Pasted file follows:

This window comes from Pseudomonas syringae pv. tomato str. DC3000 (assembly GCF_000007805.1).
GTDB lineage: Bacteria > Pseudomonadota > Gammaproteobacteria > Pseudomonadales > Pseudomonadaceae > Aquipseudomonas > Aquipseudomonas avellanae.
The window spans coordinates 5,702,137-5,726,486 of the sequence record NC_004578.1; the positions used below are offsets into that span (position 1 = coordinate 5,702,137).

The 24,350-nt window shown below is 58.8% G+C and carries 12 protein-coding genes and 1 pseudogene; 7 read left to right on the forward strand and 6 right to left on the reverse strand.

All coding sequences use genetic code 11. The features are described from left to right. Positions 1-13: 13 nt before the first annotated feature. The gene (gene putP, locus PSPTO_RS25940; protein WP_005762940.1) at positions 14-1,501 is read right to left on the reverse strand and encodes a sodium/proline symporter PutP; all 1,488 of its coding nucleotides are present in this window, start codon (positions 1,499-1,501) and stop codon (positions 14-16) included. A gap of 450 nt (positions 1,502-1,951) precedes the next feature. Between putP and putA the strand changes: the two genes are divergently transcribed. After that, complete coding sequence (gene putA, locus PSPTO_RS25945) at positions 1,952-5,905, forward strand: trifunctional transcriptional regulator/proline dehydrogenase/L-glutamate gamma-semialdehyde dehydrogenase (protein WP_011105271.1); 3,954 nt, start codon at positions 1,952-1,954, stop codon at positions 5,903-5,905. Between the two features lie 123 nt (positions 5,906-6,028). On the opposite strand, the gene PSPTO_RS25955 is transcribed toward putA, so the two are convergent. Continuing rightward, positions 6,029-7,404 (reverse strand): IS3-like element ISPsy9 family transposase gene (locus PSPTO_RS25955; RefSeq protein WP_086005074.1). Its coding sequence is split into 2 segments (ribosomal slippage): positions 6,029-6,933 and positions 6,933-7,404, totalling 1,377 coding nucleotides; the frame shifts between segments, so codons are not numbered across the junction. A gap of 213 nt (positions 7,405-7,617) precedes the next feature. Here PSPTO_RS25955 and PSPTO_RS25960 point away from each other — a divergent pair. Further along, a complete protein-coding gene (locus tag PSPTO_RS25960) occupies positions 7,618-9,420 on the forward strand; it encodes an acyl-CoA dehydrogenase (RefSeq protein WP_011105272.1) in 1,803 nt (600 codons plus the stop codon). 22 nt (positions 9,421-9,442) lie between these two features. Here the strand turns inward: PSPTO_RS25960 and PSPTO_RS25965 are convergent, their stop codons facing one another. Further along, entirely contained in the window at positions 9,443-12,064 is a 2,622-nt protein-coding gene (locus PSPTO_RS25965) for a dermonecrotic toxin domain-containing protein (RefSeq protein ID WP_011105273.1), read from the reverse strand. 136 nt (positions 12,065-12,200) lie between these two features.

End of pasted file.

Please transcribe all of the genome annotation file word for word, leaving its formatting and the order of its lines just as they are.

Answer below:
This window comes from Pseudomonas syringae pv. tomato str. DC3000 (assembly GCF_000007805.1).
GTDB lineage: Bacteria > Pseudomonadota > Gammaproteobacteria > Pseudomonadales > Pseudomonadaceae > Aquipseudomonas > Aquipseudomonas avellanae.
The window spans coordinates 5,702,137-5,726,486 of the sequence record NC_004578.1; the positions used below are offsets into that span (position 1 = coordinate 5,702,137).

The 24,350-nt window shown below is 58.8% G+C and carries 12 protein-coding genes and 1 pseudogene; 7 read left to right on the forward strand and 6 right to left on the reverse strand.

All coding sequences use genetic code 11. The features are described from left to right. Positions 1-13: 13 nt before the first annotated feature. The gene (gene putP, locus PSPTO_RS25940; protein WP_005762940.1) at positions 14-1,501 is read right to left on the reverse strand and encodes a sodium/proline symporter PutP; all 1,488 of its coding nucleotides are present in this window, start codon (positions 1,499-1,501) and stop codon (positions 14-16) included. A gap of 450 nt (positions 1,502-1,951) precedes the next feature. Between putP and putA the strand changes: the two genes are divergently transcribed. After that, complete coding sequence (gene putA, locus PSPTO_RS25945) at positions 1,952-5,905, forward strand: trifunctional transcriptional regulator/proline dehydrogenase/L-glutamate gamma-semialdehyde dehydrogenase (protein WP_011105271.1); 3,954 nt, start codon at positions 1,952-1,954, stop codon at positions 5,903-5,905. Between the two features lie 123 nt (positions 5,906-6,028). On the opposite strand, the gene PSPTO_RS25955 is transcribed toward putA, so the two are convergent. Continuing rightward, positions 6,029-7,404 (reverse strand): IS3-like element ISPsy9 family transposase gene (locus PSPTO_RS25955; RefSeq protein WP_086005074.1). Its coding sequence is split into 2 segments (ribosomal slippage): positions 6,029-6,933 and positions 6,933-7,404, totalling 1,377 coding nucleotides; the frame shifts between segments, so codons are not numbered across the junction. A gap of 213 nt (positions 7,405-7,617) precedes the next feature. Here PSPTO_RS25955 and PSPTO_RS25960 point away from each other — a divergent pair. Further along, a complete protein-coding gene (locus tag PSPTO_RS25960) occupies positions 7,618-9,420 on the forward strand; it encodes an acyl-CoA dehydrogenase (RefSeq protein WP_011105272.1) in 1,803 nt (600 codons plus the stop codon). 22 nt (positions 9,421-9,442) lie between these two features. Here the strand turns inward: PSPTO_RS25960 and PSPTO_RS25965 are convergent, their stop codons facing one another. Further along, entirely contained in the window at positions 9,443-12,064 is a 2,622-nt protein-coding gene (locus PSPTO_RS25965) for a dermonecrotic toxin domain-containing protein (RefSeq protein ID WP_011105273.1), read from the reverse strand. 136 nt (positions 12,065-12,200) lie between these two features.